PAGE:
The Nationals and Haren agreed Tuesday on a one-year, $13 million deal, according to a person with knowledge of the agreement. Once the contract is finalized, Haren will join four 20-somethings with lightning in their arms, completing the rotation that helps make the Nationals a World Series favorite.
With Haren in the fold and Denard Span in center field, the Nationals have nearly completed their offseason checklist. They still want to re-sign first baseman Adam LaRoche, and they still need to add a left-hander in the bullpen. But building off a 98-win season, the Nationals have put a roster in place that should allow them to contend for Washington’s first title since 1924.
“World Series or bust,” Manager Davey Johnson said. “That’s probably the slogan this year. But I’m comfortable with that.”
It is why Haren chose the Nationals. Haren, 32, still needs to pass a physical, which will take place Thursday in Washington, for the deal to become official. Haren pitched through a back injury and a lingering hip issue that alarmed some teams. But Haren said he has already taken a physical for another interested team, and he checked out fine.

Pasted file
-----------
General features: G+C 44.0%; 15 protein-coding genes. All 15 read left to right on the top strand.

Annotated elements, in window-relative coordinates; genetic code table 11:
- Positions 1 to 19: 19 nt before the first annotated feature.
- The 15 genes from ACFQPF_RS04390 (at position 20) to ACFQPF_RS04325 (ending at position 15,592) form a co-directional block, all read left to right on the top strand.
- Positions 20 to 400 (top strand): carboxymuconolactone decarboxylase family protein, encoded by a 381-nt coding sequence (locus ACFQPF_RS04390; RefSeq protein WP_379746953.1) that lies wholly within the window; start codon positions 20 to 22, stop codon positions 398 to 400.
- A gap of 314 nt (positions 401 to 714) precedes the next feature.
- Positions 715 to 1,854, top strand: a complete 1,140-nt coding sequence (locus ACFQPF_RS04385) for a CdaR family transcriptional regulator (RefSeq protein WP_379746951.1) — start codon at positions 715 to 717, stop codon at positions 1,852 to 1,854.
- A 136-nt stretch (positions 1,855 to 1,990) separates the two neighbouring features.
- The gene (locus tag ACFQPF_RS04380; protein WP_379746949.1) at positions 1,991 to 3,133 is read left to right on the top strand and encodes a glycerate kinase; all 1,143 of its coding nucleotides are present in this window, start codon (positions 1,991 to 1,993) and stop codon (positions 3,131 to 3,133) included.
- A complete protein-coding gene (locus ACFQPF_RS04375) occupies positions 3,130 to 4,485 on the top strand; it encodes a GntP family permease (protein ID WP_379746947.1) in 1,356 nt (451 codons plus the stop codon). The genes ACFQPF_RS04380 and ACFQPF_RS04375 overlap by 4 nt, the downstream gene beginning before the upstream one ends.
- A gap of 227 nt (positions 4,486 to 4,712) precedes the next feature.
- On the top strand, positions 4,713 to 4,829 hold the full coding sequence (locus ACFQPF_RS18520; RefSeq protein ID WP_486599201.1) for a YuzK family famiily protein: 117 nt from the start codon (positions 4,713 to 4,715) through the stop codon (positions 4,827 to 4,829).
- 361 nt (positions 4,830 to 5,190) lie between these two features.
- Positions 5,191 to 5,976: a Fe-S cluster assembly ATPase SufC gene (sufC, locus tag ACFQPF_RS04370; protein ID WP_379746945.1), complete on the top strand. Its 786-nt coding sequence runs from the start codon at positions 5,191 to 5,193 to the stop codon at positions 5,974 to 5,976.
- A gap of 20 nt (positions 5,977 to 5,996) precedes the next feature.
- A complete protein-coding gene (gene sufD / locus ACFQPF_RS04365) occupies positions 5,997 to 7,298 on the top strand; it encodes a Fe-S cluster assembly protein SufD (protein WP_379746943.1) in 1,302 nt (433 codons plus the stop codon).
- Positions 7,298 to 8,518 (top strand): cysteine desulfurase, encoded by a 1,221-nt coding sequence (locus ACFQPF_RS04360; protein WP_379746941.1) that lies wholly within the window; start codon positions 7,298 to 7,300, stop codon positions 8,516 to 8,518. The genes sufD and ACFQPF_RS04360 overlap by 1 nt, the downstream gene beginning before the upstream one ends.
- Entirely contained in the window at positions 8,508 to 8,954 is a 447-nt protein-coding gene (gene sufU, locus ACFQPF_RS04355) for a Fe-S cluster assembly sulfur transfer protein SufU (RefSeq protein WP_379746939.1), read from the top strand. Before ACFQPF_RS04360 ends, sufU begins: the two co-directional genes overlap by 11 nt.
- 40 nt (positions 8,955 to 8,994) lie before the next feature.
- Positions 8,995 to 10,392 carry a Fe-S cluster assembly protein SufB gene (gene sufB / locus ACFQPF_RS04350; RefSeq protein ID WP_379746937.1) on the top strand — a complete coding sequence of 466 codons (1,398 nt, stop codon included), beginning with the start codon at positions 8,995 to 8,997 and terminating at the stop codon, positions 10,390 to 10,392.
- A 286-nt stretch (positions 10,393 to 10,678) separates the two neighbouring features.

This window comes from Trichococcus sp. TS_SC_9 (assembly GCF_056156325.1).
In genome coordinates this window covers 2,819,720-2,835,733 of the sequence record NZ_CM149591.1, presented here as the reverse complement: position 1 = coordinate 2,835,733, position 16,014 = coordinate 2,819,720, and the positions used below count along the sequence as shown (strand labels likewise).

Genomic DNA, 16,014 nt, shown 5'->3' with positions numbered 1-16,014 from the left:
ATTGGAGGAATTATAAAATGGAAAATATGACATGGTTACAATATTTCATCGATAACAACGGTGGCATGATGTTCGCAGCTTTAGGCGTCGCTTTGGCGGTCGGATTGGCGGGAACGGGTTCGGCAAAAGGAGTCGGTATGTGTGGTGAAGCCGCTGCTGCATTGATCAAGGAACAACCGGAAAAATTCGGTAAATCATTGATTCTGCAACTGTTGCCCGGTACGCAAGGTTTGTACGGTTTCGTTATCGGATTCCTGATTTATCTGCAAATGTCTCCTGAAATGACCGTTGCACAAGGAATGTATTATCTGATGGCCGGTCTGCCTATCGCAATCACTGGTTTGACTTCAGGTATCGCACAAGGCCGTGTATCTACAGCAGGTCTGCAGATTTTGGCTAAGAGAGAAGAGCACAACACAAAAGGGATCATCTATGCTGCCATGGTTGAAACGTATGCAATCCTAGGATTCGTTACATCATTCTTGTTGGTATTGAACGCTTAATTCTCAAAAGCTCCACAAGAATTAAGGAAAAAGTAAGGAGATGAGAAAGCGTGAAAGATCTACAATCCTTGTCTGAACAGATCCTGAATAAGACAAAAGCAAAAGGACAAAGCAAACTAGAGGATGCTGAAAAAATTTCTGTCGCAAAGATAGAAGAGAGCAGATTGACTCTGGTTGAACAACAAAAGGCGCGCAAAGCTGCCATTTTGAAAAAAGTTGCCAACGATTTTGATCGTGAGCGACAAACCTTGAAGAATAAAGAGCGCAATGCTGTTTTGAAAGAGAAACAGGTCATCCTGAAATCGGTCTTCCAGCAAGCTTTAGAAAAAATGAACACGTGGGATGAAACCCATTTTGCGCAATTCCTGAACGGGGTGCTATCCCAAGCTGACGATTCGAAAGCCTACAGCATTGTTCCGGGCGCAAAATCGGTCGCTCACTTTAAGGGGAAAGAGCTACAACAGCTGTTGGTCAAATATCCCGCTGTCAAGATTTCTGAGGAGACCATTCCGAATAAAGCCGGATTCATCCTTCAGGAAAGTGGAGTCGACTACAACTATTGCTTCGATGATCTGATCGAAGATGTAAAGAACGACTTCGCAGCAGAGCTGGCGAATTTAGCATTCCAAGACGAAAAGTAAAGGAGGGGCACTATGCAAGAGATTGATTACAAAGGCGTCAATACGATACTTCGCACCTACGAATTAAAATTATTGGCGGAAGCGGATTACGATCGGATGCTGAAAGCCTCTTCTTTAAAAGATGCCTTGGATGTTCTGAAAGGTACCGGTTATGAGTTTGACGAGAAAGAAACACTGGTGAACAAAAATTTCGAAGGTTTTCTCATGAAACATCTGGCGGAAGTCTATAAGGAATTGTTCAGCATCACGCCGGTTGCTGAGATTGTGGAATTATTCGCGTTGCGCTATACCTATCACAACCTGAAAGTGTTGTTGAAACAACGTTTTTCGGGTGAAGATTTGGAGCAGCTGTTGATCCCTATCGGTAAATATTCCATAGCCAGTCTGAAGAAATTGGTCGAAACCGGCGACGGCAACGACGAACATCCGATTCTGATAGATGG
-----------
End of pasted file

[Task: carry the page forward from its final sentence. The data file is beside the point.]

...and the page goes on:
“The team was much less concerned about me physically after looking at me,” Haren said.
Haren expressed complete confidence in his health and clarified the issues he faced. Haren tweaked his back in spring training last year, which, after he pitched through it for the first half of the season, led to him landing on the disabled list for the first time in his career. His back feels better now, and Haren said he has managed the hip issue since his early seasons.
“As for my health I feel great,” Haren said. “I actually felt great toward the end of last year, and I was battling my mechanics a lot but was still getting good results. I guess teams were concerned of a hip issue that I’ve dealt with since my time in Oakland. It never has and never will cause me to miss time.”
Haren, a three-time all-star, gives the Nationals a veteran workhorse to place into a rotation that includes an unrestricted Stephen Strasburg, Gio Gonzalez, Jordan Zimmermann and Ross Detwiler. His style, cutters and splitters and precise control, differs from his hard-throwing company, and his experience will give the starting five a new dimension.